Wayfarer the answer is both. Recent trends have seen tanks getting heavier. Armor protection is actually outpacing anti-armor technology in most cases (for the present). However new technologies and new threats coming on line make the previous emphasis on massive frontal protection a thing of the past. Now future tanks need to be able to defend on on all sides including the top and control all emissions (RF, IR, Noise etc), retain not just ground but strategic mobility and preserve cost effectiveness.

    Making a tank able to physically withstand all angle attacks would make it a bunker not a tank so technology is likely going to reduce the need for armor making a tank lighter in a base form but scaling up in weight as the threat intensifies. In an environment where the main threat is missiles- add an active defensive system and some form of ERA. If the threat is gun fire- add modular armor blocks etc. Technology will also provide the answers for the other threats the tank faces.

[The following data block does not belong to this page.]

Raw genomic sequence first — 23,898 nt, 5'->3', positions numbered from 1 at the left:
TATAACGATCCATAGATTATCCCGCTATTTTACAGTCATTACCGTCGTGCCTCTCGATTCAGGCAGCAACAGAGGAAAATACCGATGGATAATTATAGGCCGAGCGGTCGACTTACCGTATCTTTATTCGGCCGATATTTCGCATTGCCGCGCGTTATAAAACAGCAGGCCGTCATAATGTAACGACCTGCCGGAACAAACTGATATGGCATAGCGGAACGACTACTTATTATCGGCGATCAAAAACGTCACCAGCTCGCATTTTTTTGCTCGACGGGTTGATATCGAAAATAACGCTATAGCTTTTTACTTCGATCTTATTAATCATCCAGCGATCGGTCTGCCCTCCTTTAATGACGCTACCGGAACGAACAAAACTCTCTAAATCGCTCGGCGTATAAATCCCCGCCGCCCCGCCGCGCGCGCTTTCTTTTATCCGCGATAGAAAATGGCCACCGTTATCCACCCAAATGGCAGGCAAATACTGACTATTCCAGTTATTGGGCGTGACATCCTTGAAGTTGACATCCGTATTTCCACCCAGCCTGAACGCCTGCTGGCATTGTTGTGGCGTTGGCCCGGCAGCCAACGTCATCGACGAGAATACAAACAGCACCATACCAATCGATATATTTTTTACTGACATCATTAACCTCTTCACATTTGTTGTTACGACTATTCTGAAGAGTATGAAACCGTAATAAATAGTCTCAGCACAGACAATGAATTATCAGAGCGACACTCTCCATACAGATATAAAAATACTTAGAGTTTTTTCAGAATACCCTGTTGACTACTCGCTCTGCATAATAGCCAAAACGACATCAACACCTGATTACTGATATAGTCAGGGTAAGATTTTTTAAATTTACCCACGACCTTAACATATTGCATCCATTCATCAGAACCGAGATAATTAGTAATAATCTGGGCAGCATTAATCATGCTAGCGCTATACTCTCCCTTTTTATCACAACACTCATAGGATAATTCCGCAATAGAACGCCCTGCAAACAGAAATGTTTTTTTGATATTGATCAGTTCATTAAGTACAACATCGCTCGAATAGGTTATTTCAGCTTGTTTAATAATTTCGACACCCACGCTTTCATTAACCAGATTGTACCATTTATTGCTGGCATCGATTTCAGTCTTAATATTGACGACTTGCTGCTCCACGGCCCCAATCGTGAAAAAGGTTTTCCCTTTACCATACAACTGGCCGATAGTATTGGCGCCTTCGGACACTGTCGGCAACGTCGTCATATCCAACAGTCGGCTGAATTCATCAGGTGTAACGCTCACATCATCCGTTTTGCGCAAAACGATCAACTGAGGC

The real problem facing future tanks in the medium to long term is how to get enough firepower to the battlefield to remain relevant, mobile and useful given a high intensity threat situation. The US has bet on smart stand off weapons like the MRM-CE while Germany and Russia have been exploring larger weapons.
    For a nation like India or Pakistan bigger remains better, but for nations with an expiditionary outlook lighter might be better.
    In response to that, how do you compare the two MBTs India has, the T-90S and the semi-indegenous Arjun? How do they compare head to head and where would they fit in the tank doctrines of the subcontinent?
    I would love to know what the professionals have to say ...
    Ace o Spades in Ninth Hell

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    Quote Originally Posted by ace009 View Post
    In response to that, how do you compare the two MBTs India has, the T-90S and the semi-indegenous Arjun? How do they compare head to head and where would they fit in the tank doctrines of the subcontinent?
    I would love to know what the professionals have to say ...